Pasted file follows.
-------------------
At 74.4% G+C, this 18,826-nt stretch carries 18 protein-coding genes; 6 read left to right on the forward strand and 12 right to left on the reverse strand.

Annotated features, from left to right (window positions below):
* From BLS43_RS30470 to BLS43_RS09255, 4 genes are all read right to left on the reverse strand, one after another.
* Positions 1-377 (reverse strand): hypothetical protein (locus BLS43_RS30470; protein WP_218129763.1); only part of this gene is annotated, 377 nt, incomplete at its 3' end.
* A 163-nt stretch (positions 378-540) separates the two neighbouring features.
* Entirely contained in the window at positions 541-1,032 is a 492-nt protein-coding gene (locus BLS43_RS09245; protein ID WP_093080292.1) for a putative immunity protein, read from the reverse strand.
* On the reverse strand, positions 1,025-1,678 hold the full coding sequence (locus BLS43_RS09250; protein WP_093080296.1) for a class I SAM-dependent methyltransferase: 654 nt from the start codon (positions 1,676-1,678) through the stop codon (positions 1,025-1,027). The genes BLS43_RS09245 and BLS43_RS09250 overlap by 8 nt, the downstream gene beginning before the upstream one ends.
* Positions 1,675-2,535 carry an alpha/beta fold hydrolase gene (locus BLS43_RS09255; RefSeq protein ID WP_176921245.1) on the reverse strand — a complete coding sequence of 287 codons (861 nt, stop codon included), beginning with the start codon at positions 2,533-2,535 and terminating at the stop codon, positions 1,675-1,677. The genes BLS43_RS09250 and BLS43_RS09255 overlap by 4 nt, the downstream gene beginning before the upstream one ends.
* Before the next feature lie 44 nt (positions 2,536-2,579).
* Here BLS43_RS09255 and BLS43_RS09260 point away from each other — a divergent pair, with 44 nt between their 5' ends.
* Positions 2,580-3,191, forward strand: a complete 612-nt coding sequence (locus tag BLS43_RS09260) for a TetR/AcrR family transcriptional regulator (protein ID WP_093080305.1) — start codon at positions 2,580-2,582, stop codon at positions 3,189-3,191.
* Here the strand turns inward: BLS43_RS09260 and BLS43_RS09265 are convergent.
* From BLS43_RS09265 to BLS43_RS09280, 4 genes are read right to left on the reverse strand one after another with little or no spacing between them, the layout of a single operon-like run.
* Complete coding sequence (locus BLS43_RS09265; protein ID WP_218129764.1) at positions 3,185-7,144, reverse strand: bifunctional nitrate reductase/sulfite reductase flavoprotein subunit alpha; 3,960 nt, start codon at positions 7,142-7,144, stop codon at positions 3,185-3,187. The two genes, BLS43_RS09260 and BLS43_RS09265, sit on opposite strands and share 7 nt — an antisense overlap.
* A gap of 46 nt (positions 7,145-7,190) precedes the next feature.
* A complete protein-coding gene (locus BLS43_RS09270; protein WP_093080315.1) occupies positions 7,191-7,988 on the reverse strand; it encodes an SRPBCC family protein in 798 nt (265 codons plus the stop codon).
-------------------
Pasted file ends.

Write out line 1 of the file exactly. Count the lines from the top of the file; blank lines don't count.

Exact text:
At 74.4% G+C, this 18,826-nt stretch carries 18 protein-coding genes; 6 read left to right on the forward strand and 12 right to left on the reverse strand.